When I feel like my jeans are getting a little tight, I have a no-fail, no calorie-counting, no-angst solution: Cut back on dining out. It's no surprise that it works. Researchers at Cornell University's Food and Brand Lab have found through a host of studies that restaurants are full of environmental cues, from plate size to bread condiments, that encourage us to eat more.
And the food itself is plentiful and often caloric; while New York City is requiring chain restaurants to put calorie counts on menu boards, those may not be accurate everywhere, as an investigation by a group of TV stations showed last week. Their findings: Of 23 "diet" menu items at popular chain restaurants like Chili's and Applebee's, 78 percent contained more fat than they were supposed to, and almost 69 percent had more calories than was indicated on the menu. The Wall Street Journal conducted a similar survey earlier this year and found that while the nutritional information was generally accurate, free add-ons like cheese and bread boosted the meal's calories considerably.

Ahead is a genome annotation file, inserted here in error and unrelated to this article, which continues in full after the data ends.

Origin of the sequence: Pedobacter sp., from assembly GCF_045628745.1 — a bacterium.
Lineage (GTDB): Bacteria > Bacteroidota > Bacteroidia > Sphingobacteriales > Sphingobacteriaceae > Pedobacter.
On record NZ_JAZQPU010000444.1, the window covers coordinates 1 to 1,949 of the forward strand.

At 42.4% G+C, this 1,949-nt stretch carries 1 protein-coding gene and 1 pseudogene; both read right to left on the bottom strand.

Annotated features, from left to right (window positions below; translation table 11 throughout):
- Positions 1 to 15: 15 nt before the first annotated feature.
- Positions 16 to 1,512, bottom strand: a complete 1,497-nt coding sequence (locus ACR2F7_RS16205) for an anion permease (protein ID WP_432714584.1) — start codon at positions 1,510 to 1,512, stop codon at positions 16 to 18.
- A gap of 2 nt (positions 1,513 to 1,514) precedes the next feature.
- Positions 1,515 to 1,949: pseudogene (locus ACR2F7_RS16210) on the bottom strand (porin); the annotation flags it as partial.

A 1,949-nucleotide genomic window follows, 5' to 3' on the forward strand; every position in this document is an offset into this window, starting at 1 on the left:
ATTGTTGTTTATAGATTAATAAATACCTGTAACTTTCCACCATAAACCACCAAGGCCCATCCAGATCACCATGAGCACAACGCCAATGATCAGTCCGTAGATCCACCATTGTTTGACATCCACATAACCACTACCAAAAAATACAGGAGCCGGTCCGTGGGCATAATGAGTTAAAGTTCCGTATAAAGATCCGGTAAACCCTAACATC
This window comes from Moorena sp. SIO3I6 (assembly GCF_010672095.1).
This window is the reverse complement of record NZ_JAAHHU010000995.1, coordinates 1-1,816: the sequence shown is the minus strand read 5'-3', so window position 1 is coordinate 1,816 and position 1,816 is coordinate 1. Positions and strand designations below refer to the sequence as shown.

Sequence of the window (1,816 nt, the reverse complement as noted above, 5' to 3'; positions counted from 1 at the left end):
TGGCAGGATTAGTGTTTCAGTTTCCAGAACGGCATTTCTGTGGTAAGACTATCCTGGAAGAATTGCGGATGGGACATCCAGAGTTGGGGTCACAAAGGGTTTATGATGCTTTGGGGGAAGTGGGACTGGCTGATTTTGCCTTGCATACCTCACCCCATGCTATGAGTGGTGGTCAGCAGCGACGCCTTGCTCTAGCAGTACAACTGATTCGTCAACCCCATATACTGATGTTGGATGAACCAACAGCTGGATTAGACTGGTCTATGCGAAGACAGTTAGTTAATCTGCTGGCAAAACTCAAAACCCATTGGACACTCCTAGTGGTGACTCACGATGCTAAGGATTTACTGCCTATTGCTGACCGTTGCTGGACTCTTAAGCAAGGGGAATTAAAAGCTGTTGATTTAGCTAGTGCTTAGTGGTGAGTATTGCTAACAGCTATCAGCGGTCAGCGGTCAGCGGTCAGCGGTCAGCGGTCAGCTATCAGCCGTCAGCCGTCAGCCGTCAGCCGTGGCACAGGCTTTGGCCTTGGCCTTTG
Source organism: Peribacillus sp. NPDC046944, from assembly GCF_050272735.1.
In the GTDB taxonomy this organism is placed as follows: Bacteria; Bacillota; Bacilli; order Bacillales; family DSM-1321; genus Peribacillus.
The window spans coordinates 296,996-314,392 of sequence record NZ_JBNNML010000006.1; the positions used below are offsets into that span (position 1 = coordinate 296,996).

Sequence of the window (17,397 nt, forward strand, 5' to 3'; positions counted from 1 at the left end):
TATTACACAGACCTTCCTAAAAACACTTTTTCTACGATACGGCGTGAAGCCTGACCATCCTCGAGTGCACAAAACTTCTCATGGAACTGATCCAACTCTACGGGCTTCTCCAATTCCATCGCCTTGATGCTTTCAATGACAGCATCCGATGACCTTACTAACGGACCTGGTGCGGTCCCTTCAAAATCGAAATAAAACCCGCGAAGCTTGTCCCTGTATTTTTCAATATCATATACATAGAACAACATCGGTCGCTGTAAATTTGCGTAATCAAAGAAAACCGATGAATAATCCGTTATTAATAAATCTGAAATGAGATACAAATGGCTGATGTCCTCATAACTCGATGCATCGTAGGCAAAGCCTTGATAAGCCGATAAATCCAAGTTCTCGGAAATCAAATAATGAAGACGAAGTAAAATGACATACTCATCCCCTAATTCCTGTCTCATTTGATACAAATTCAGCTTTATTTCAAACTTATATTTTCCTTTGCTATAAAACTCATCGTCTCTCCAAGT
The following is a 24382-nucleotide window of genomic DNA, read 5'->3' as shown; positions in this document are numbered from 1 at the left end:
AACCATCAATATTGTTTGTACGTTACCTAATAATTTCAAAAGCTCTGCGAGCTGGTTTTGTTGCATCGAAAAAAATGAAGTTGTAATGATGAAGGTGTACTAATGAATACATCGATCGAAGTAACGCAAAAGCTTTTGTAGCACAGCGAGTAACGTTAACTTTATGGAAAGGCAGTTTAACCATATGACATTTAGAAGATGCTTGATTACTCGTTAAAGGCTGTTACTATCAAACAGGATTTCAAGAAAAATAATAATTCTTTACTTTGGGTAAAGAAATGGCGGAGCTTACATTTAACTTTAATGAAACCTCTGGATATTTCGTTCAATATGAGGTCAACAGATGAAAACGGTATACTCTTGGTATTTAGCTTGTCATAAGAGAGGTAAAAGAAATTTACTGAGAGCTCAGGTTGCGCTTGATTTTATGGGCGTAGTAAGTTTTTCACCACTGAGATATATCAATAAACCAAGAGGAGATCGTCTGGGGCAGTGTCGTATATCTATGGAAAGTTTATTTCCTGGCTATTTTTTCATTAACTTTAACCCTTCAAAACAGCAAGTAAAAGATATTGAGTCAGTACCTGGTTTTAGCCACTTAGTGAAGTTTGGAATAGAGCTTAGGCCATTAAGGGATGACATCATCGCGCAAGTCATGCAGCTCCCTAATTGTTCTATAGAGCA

It's a lot easier to control ingredients and portions at home. And as Paul Roberts, author of The End of Food, wrote in a Los Angeles Times op-ed last week, doing more home cooking is also a way to decrease our reliance on the "industrial food system" and avoid some of the food price inflation we've seen lately. (In addition to dropping a few pounds, I can also count on saving more money when I avoid restaurants.) My U.S. News colleague Kimberly Palmer recently offered up 6 ways to eat better for less. If you want to make sure you're cooking somewhat healthfully, check out the recipes from the blog 101 Cookbooks and the websites for Eating Well, Cooking Light, and Vegetarian Times magazines.
Finally, if you have no choice but to eat out a lot because of work obligations, take a look at the restaurant dining tips from The Wall Street Diet that I wrote about earlier this year.